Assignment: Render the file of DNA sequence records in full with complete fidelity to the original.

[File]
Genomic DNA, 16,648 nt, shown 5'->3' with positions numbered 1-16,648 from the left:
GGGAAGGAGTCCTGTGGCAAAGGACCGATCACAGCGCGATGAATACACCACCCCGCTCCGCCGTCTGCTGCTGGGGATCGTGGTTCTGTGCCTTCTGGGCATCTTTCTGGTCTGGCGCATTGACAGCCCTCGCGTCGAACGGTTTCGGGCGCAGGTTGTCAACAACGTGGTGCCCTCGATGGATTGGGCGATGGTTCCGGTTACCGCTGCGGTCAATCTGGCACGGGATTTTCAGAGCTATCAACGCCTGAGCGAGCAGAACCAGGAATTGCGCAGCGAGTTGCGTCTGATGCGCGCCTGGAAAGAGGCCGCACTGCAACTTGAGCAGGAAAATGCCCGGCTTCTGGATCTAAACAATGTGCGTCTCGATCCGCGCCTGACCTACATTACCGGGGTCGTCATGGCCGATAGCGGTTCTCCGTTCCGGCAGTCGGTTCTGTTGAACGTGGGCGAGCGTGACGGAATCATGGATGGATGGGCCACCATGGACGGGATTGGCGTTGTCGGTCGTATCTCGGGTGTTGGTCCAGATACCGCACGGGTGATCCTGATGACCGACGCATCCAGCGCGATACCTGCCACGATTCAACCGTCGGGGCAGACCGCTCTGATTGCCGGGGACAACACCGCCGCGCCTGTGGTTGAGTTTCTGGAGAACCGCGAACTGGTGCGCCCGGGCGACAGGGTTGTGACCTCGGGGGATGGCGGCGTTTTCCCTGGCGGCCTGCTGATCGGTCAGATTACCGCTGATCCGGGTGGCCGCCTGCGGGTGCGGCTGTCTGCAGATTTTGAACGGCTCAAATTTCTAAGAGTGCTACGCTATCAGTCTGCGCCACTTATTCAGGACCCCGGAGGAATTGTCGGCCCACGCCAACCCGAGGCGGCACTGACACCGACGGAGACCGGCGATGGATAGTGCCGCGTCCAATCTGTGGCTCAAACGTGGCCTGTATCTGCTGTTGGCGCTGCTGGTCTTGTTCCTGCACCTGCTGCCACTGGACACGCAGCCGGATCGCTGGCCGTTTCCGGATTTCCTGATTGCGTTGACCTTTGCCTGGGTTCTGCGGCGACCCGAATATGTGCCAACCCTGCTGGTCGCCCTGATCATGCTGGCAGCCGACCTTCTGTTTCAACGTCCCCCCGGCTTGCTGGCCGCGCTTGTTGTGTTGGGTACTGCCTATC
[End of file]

Genomic DNA, 16,648 nt, shown 5'->3' with positions numbered 1-16,648 from the left:
GGGAAGGAGTCCTGTGGCAAAGGACCGATCACAGCGCGATGAATACACCACCCCGCTCCGCCGTCTGCTGCTGGGGATCGTGGTTCTGTGCCTTCTGGGCATCTTTCTGGTCTGGCGCATTGACAGCCCTCGCGTCGAACGGTTTCGGGCGCAGGTTGTCAACAACGTGGTGCCCTCGATGGATTGGGCGATGGTTCCGGTTACCGCTGCGGTCAATCTGGCACGGGATTTTCAGAGCTATCAACGCCTGAGCGAGCAGAACCAGGAATTGCGCAGCGAGTTGCGTCTGATGCGCGCCTGGAAAGAGGCCGCACTGCAACTTGAGCAGGAAAATGCCCGGCTTCTGGATCTAAACAATGTGCGTCTCGATCCGCGCCTGACCTACATTACCGGGGTCGTCATGGCCGATAGCGGTTCTCCGTTCCGGCAGTCGGTTCTGTTGAACGTGGGCGAGCGTGACGGAATCATGGATGGATGGGCCACCATGGACGGGATTGGCGTTGTCGGTCGTATCTCGGGTGTTGGTCCAGATACCGCACGGGTGATCCTGATGACCGACGCATCCAGCGCGATACCTGCCACGATTCAACCGTCGGGGCAGACCGCTCTGATTGCCGGGGACAACACCGCCGCGCCTGTGGTTGAGTTTCTGGAGAACCGCGAACTGGTGCGCCCGGGCGACAGGGTTGTGACCTCGGGGGATGGCGGCGTTTTCCCTGGCGGCCTGCTGATCGGTCAGATTACCGCTGATCCGGGTGGCCGCCTGCGGGTGCGGCTGTCTGCAGATTTTGAACGGCTCAAATTTCTAAGAGTGCTACGCTATCAGTCTGCGCCACTTATTCAGGACCCCGGAGGAATTGTCGGCCCACGCCAACCCGAGGCGGCACTGACACCGACGGAGACCGGCGATGGATAGTGCCGCGTCCAATCTGTGGCTCAAACGTGGCCTGTATCTGCTGTTGGCGCTGCTGGTCTTGTTCCTGCACCTGCTGCCACTGGACACGCAGCCGGATCGCTGGCCGTTTCCGGATTTCCTGATTGCGTTGACCTTTGCCTGGGTTCTGCGGCGACCCGAATATGTGCCAACCCTGCTGGTCGCCCTGATCATGCTGGCAGCCGACCTTCTGTTTCAACGTCCCCCCGGCTTGCTGGCCGCGCTTGTTGTGTTGGGTACTGCCTATC